3.4. EMS Legislation

With regards to legislation in relation to EMS it is important to first understand how companies gain EMS certification. a company can gain certification through two methods, these being though “self-declaration” and most commonly “third party” certification. Third party will have the EMS audited by an auditor. This is seen to carry more weight as the company must apply to a registrar with the EMS assessed to ISO 14001 regulations. If the application is granted the certification will last a three-year period. the terms relating to certification including;

- Accreditation - which is carried out by an authoritative body

- Registration - which lists item/ service on publicly accessible list (Thomas, 2005)

The main standards most influential to EMS are The British Standard Institute's BS7750 -'Specification for Environmental Management Systems' BS11994 and the International Standards Organisation's draft 'ISO 14001 - Environmental Management Systems' (ISO 1995) (Holbrook, n.d.)

4. Recommendations

4.1. Environmental Impact Assessment

It is recommended when considering the change of fleet to electric only vehicles, an important tool to consider is an Environmental impact assessment (EIA) giving the decision makes a full review of all environmental impacts. An EIA will evaluate the possible environmental impacts within this proposed action, considering inter-related socio-economic, cultural and human-health impacts. With these factors considered the EIA will highlight potential adverse environmental impacts to the relevant decision makers.  (Convention on Biological Diversity, n.d.)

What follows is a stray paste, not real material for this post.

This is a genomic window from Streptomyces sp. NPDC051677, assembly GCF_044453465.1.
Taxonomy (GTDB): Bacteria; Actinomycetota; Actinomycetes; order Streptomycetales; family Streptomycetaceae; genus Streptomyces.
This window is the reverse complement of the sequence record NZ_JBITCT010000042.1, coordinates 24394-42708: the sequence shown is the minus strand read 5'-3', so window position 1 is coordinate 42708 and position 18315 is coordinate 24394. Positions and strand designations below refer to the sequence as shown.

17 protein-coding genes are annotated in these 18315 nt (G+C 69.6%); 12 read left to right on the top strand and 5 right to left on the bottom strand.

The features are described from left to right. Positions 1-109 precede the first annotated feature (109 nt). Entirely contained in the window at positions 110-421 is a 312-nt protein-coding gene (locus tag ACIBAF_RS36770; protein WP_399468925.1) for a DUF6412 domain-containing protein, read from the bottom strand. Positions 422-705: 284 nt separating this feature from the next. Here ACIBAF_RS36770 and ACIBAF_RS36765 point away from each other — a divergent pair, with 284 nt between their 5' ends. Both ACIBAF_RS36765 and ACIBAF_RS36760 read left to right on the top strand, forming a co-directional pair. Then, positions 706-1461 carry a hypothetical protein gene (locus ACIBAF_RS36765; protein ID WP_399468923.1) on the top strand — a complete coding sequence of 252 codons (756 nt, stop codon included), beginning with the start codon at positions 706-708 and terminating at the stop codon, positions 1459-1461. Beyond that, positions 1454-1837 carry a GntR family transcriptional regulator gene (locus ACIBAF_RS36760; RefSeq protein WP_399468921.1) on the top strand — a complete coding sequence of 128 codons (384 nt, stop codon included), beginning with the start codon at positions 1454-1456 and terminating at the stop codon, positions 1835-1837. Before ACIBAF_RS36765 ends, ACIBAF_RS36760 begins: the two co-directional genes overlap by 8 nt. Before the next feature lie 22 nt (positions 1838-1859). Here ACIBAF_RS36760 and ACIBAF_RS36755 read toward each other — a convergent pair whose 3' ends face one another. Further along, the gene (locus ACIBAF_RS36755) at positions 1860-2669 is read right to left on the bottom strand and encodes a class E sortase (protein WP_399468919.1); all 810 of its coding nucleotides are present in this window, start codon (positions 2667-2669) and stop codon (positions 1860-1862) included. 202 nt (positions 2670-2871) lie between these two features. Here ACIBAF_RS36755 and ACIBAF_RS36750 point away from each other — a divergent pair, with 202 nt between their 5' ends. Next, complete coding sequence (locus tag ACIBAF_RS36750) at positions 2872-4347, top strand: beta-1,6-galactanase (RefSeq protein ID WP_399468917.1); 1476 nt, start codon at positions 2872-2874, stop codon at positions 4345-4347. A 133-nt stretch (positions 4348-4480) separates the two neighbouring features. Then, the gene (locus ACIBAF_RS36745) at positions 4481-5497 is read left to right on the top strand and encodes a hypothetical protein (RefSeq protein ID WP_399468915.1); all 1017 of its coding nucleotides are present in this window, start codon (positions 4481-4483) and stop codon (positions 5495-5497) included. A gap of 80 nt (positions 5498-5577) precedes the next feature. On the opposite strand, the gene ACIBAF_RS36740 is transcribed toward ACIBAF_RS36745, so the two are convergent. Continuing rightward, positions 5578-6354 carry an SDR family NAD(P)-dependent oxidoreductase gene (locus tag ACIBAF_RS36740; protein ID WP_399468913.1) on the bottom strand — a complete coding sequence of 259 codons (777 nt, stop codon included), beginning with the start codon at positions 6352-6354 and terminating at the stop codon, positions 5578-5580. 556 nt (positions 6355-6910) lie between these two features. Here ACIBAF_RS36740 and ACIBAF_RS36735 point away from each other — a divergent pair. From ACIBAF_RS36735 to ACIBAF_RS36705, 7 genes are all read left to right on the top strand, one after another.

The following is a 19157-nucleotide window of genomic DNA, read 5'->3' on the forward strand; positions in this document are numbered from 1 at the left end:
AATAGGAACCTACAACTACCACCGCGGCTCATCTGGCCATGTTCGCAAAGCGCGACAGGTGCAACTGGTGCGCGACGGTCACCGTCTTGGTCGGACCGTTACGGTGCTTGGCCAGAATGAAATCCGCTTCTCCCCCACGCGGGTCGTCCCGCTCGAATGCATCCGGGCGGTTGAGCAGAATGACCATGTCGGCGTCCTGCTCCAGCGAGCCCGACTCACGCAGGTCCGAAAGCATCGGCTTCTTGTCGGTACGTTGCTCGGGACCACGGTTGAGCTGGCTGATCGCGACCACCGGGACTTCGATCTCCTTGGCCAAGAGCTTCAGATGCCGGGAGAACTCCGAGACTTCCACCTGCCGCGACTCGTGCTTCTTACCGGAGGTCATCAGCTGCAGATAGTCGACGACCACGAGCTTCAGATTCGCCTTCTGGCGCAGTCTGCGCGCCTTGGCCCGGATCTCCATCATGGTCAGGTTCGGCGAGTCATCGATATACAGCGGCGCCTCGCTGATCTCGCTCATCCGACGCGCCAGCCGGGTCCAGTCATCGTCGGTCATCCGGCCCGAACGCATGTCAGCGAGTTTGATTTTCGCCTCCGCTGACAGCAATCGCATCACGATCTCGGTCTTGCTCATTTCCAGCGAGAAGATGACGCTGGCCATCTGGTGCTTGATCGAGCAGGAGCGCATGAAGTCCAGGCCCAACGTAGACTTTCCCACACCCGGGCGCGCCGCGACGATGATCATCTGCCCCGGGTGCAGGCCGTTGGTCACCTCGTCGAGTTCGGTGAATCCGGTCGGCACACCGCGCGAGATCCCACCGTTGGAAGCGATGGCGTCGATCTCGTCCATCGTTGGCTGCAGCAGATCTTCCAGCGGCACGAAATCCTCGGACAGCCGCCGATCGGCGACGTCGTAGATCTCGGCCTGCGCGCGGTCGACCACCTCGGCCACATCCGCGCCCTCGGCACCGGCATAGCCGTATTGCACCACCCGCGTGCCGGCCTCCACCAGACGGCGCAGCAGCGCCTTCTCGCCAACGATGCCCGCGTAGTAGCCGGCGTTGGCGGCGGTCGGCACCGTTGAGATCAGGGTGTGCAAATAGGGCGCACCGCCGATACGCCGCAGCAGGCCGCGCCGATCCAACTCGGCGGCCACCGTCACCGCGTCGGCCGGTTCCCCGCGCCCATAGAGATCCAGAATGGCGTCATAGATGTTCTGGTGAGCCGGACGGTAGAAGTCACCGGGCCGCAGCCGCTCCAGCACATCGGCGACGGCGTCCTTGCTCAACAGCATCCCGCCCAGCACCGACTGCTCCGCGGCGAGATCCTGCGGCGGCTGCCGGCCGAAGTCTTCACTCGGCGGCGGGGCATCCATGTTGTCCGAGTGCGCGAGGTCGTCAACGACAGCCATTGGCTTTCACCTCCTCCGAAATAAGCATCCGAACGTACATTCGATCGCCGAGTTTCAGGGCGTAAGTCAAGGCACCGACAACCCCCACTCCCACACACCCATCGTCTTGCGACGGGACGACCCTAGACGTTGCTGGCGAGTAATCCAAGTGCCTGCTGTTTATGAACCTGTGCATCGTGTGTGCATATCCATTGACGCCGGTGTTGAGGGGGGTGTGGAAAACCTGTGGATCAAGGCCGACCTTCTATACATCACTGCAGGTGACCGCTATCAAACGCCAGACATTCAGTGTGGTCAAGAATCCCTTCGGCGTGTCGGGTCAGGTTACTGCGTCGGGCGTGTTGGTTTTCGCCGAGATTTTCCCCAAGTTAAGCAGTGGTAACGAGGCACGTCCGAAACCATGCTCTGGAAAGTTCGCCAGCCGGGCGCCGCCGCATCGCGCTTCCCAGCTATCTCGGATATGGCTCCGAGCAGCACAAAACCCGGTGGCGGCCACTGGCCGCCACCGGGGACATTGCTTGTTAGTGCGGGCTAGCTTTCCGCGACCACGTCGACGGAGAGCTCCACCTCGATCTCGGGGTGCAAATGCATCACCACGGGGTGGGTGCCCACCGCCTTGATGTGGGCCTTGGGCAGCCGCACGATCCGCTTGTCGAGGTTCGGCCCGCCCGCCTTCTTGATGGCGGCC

The EIA can be implemented through the following stages:

Scope – Define the potential issues in the proposed action with environmental impacts at forefront.

Baseline study – Measures current environmental status within the organisations vehicle usage.

Impact Prediction -  Give forecast to environmental impacts caused through proposed action

Impact Assessment – Assesses the impact within the “Impact Prediction” and provides conclusion used by decision makers to determine success.

Auditing – monitors impacts and provides mitigation to predicted and unpredicted impacts. (Sheate, W., n.d.)

4.2. Legislation and Policy Relating to EV

When considering changing company fleet to EV it is recommended to consult the following to ensure best practice:

Climate Change (Scotland) Act 2009

“Introduces a target to reduce Scotland's greenhouse gas emissions by at least 80% by 2050, with at least 42% reduced by 2020. Sets out annual targets, including emissions from international aviation and shipping.”

“VCA: New car fuel consumption and exhaust emissions”

“VCA: New van fuel consumption and exhaust emissions”

“SMMT: New and Used - CO2 emissions data for all cars “

“VCA: Cars and fuel options”

“Energy Saving Trust Scotland: Electric vehicles”

“Choose low emission vehicles”

“HMRC: Company cars”

(Netregs.org.uk, n.d.)

5. Conclusion